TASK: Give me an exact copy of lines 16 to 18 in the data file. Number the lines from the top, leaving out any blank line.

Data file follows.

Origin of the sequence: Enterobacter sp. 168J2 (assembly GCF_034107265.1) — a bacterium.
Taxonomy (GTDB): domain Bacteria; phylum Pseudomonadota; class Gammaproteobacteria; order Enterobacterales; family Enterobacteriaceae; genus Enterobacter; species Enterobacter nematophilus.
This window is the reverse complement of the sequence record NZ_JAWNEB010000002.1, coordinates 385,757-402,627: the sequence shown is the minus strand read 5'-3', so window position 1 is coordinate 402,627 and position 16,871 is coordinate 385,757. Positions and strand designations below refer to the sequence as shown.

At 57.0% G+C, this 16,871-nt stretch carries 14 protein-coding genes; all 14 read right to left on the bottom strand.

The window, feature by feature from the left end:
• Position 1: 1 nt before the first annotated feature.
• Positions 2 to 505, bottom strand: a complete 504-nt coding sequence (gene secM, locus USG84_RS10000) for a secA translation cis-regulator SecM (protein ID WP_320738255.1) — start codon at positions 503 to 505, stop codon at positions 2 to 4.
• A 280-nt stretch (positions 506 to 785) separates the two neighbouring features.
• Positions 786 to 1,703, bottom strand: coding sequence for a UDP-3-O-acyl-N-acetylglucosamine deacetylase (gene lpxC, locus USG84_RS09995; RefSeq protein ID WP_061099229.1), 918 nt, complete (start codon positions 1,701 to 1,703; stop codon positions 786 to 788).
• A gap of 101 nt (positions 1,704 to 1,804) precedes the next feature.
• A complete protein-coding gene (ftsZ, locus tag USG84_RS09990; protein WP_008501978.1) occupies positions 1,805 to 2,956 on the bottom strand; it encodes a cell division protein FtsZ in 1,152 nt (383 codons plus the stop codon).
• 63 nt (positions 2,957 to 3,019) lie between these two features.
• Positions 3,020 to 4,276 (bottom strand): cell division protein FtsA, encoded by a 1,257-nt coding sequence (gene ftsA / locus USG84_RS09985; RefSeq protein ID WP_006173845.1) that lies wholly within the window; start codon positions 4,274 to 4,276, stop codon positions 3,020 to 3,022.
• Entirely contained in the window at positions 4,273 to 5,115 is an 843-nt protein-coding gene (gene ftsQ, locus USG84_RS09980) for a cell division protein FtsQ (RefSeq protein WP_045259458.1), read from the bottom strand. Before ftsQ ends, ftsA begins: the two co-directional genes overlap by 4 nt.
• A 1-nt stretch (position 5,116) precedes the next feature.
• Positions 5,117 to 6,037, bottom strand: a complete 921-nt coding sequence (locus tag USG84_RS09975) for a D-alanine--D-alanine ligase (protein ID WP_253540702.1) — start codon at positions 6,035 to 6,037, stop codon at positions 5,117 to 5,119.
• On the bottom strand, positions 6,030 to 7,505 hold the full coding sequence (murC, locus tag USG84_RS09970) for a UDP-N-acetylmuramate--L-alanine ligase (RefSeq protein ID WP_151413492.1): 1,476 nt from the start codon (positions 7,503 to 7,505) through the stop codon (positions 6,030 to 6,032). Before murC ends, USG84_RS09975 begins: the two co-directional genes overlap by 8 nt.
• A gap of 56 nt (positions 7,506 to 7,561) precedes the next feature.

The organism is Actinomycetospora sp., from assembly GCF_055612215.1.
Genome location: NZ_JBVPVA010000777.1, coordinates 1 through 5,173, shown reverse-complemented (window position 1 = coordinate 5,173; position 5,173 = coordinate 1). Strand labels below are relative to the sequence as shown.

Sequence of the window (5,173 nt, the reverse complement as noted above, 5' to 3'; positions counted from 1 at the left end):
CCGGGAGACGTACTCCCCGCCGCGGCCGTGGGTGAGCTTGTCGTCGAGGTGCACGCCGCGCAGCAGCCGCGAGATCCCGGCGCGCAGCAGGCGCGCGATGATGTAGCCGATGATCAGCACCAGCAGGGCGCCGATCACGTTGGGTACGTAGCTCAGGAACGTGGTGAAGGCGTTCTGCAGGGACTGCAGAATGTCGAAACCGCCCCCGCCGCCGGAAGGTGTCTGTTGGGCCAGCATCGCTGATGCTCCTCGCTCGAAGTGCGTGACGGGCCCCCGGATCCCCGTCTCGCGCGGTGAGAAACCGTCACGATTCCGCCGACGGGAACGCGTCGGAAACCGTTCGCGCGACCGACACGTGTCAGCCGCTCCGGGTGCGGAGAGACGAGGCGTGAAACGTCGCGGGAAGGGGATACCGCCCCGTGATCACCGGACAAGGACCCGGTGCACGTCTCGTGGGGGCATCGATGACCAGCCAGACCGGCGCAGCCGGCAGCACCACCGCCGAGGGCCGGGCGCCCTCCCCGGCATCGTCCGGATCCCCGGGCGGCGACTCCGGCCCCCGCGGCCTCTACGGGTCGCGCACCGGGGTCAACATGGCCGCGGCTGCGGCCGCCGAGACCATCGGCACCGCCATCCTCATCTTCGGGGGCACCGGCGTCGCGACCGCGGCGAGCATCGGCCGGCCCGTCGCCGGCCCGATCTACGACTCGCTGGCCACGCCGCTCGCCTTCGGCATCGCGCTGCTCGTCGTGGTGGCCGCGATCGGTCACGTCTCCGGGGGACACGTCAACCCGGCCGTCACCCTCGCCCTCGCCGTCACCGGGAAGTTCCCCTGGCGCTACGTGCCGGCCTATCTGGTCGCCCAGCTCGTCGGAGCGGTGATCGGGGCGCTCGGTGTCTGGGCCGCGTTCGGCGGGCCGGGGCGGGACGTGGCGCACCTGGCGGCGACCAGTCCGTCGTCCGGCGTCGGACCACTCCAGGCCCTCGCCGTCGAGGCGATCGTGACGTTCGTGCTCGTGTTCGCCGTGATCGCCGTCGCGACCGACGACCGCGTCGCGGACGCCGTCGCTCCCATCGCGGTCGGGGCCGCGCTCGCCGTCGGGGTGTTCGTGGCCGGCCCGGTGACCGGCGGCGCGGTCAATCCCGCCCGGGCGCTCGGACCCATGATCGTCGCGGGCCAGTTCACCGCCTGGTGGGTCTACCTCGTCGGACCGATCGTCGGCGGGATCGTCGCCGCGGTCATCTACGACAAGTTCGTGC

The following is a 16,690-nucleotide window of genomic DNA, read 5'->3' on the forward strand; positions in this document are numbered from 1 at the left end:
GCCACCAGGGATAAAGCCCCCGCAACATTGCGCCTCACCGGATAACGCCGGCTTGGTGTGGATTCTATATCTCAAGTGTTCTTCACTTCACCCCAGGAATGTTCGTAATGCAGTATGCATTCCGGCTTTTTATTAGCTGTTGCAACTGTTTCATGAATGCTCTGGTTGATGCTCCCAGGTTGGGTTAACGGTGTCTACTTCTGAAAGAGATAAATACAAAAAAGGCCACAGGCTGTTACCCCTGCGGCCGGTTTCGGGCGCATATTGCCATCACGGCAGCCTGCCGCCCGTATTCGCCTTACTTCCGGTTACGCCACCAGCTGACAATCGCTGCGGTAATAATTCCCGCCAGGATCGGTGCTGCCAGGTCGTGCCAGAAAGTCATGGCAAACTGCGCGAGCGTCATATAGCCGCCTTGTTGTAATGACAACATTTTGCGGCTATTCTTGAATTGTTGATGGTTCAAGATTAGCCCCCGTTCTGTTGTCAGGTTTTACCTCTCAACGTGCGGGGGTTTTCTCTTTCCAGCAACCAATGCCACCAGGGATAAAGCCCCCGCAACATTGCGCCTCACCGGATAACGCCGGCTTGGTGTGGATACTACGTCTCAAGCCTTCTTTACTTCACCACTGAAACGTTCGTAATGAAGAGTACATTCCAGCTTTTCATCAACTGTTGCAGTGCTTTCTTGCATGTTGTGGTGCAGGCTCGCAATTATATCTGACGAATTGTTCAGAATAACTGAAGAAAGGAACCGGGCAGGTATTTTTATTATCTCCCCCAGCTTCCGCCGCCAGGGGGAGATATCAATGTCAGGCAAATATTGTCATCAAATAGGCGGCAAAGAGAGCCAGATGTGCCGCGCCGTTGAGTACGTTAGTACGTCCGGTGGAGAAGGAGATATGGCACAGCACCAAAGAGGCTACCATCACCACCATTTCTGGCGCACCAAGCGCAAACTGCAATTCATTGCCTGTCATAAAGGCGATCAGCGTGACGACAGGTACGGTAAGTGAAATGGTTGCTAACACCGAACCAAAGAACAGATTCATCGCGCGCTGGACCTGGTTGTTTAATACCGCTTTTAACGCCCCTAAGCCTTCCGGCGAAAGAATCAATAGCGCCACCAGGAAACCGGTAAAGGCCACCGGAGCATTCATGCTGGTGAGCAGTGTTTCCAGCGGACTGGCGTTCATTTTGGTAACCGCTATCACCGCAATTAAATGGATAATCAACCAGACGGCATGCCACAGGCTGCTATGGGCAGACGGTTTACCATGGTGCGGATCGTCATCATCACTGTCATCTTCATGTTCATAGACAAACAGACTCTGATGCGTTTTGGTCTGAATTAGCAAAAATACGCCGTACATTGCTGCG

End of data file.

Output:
• Positions 5,117 to 6,037, bottom strand: a complete 921-nt coding sequence (locus tag USG84_RS09975) for a D-alanine--D-alanine ligase (protein ID WP_253540702.1) — start codon at positions 6,035 to 6,037, stop codon at positions 5,117 to 5,119.
• On the bottom strand, positions 6,030 to 7,505 hold the full coding sequence (murC, locus tag USG84_RS09970) for a UDP-N-acetylmuramate--L-alanine ligase (RefSeq protein ID WP_151413492.1): 1,476 nt from the start codon (positions 7,503 to 7,505) through the stop codon (positions 6,030 to 6,032). Before murC ends, USG84_RS09975 begins: the two co-directional genes overlap by 8 nt.
• A gap of 56 nt (positions 7,506 to 7,561) precedes the next feature.